NASA’s Curiosity rover has delivered some seriously stellar views of Mars to us back on Earth, but it’s easy to forget that the dusty, durable vehicle spends a lot of its time driving to various locations of scientific importance. Crawling over rocks and navigating never-before-seen peaks and valleys, the trusty bot just keeps on truckin’. This week, NASA delivered a photo that perfectly encapsulates Curiosity’s tiresome journey, but you might miss the rover at first glance.
The photo, taken by NASA’s Mars Reconnaissance Orbiter, captures the Curiosity rover as it trudges over a seemingly endless sea of rocky, lifeless terrain. The image, which has been color-enhanced so that you actually have a chance of picking out the rover hidden among the weathered rocks and sand.
Can you see it? It’s a bit hard to make out, but that tiny blue dot in the very center is Curiosity, clawing along on the martian landscape on its way to a new destination. In the photo, the vehicle is headed uphill on Mount Sharp, towards Vera Rubin Ridge, where Curiosity investigated rock formations.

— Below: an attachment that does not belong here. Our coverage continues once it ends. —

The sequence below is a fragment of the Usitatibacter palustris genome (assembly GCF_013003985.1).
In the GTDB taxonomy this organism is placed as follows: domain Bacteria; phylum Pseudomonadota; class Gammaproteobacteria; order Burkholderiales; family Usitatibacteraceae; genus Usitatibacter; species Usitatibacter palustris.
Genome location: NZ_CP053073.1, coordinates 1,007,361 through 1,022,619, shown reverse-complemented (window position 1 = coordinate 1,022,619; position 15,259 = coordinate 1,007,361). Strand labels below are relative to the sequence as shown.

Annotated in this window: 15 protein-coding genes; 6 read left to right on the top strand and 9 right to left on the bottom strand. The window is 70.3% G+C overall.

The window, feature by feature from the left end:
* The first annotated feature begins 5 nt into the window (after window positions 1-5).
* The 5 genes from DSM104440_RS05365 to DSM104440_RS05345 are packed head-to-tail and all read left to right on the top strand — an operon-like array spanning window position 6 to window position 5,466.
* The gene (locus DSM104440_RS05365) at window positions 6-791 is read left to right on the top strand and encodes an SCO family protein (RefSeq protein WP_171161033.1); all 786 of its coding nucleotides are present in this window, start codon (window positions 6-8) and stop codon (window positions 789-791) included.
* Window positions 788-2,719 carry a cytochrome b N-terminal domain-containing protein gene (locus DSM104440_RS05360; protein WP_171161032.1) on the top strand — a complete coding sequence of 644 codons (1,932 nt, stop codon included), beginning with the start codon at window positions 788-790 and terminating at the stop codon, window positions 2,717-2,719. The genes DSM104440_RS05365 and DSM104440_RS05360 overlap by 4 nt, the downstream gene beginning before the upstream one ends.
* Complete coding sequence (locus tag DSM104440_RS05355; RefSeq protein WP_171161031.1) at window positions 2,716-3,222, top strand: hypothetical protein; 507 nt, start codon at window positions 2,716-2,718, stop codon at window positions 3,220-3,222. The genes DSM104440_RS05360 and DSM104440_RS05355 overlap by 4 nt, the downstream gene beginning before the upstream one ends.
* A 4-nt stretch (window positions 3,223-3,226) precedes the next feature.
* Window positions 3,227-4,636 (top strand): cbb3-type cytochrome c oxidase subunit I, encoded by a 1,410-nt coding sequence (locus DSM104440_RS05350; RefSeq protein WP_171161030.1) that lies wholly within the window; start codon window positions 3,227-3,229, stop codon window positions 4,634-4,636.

It’s kind of crazy to think that this very thing — scraping its wheels on dusty rocks, taking samples, and snapping photos — is what the rover has been doing every day for the past five years or so. And with its plutonium power supply rated to last a minimum of 14 years (albeit with a decrease in overall output), it could be doing it for the better part of another decade, if things work out well.